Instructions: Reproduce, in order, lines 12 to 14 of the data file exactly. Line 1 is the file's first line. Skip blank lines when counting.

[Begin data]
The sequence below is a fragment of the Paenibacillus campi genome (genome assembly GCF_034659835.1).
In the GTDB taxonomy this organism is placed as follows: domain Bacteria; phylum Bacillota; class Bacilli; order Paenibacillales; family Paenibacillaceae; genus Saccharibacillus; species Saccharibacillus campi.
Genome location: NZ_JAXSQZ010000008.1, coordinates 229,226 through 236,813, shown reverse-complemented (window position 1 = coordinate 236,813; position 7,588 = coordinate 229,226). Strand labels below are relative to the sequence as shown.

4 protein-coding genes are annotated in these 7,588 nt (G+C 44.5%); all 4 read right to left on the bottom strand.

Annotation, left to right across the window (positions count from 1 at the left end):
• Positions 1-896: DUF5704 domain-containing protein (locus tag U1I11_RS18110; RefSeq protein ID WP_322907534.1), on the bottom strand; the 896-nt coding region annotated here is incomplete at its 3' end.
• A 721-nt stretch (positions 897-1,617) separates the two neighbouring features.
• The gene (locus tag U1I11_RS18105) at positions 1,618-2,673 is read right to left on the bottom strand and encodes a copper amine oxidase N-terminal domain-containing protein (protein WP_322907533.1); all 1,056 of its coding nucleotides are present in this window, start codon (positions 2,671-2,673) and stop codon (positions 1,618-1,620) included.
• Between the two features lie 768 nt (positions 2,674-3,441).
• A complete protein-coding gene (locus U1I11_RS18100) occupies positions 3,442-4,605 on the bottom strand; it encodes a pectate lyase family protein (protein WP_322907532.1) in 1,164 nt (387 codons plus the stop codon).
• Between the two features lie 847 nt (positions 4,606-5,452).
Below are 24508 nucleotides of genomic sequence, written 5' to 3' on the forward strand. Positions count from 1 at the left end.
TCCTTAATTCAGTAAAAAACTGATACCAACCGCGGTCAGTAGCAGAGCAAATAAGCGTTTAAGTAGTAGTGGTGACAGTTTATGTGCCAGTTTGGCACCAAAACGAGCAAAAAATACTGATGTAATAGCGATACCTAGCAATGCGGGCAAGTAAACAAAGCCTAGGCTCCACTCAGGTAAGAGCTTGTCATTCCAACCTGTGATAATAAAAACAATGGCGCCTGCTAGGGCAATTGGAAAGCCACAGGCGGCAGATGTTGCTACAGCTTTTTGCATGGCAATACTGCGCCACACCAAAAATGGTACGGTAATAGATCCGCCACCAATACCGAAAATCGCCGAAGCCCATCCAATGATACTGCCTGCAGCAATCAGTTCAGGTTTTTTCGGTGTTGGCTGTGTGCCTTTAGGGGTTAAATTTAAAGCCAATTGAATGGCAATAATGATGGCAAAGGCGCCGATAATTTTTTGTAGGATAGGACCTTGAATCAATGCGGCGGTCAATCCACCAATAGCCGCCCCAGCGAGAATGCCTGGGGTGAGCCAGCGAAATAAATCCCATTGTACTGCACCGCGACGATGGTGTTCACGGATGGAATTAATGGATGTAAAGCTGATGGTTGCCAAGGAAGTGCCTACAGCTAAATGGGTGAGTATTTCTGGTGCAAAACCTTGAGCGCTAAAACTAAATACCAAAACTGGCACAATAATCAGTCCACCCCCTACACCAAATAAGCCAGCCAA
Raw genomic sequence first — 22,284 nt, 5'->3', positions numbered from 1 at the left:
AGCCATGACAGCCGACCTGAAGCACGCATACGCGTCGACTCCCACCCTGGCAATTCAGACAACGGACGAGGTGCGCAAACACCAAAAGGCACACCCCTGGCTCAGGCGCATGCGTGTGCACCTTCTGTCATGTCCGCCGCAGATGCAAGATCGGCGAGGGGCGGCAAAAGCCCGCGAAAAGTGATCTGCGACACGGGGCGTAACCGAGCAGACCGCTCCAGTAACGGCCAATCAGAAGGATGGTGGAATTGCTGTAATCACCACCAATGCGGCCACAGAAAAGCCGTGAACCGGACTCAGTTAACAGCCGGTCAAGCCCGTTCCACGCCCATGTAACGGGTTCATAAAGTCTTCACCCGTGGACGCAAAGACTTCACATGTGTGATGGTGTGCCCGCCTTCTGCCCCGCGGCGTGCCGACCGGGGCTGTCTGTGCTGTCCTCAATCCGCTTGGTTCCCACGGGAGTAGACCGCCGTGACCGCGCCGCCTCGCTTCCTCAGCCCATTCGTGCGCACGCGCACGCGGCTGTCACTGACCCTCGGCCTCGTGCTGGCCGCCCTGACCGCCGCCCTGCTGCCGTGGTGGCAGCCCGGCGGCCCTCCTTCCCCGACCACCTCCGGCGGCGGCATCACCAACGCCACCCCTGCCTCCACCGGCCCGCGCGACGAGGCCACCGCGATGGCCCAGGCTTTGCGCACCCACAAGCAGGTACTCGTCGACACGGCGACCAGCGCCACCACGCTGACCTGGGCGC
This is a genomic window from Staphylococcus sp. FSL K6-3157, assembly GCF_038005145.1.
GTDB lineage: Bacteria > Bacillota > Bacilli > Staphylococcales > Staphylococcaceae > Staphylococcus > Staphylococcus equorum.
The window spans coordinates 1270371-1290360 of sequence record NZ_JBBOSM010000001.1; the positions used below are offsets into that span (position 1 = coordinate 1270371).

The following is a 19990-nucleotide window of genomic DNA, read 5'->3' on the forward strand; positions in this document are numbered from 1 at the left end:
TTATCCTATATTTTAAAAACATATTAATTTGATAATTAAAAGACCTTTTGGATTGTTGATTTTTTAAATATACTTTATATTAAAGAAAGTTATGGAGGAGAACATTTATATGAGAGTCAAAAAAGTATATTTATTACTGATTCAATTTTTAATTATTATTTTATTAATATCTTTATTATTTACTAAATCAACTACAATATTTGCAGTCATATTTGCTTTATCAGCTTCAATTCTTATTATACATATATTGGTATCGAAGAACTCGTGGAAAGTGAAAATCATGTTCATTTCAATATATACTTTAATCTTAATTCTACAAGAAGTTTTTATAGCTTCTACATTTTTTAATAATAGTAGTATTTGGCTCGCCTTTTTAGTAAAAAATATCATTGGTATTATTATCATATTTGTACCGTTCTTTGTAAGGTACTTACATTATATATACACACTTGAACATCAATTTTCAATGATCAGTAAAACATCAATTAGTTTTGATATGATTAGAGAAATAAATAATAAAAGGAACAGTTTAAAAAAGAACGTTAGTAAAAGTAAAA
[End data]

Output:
Below are 24508 nucleotides of genomic sequence, written 5' to 3' on the forward strand. Positions count from 1 at the left end.
TCCTTAATTCAGTAAAAAACTGATACCAACCGCGGTCAGTAGCAGAGCAAATAAGCGTTTAAGTAGTAGTGGTGACAGTTTATGTGCCAGTTTGGCACCAAAACGAGCAAAAAATACTGATGTAATAGCGATACCTAGCAATGCGGGCAAGTAAACAAAGCCTAGGCTCCACTCAGGTAAGAGCTTGTCATTCCAACCTGTGATAATAAAAACAATGGCGCCTGCTAGGGCAATTGGAAAGCCACAGGCGGCAGATGTTGCTACAGCTTTTTGCATGGCAATACTGCGCCACACCAAAAATGGTACGGTAATAGATCCGCCACCAATACCGAAAATCGCCGAAGCCCATCCAATGATACTGCCTGCAGCAATCAGTTCAGGTTTTTTCGGTGTTGGCTGTGTGCCTTTAGGGGTTAAATTTAAAGCCAATTGAATGGCAATAATGATGGCAAAGGCGCCGATAATTTTTTGTAGGATAGGACCTTGAATCAATGCGGCGGTCAATCCACCAATAGCCGCCCCAGCGAGAATGCCTGGGGTGAGCCAGCGAAATAAATCCCATTGTACTGCACCGCGACGATGGTGTTCACGGATGGAATTAATGGATGTAAAGCTGATGGTTGCCAAGGAAGTGCCTACAGCTAAATGGGTGAGTATTTCTGGTGCAAAACCTTGAGCGCTAAAACTAAATACCAAAACTGGCACAATAATCAGTCCACCCCCTACACCAAATAAGCCAGCCAA
Raw genomic sequence first — 22,284 nt, 5'->3', positions numbered from 1 at the left: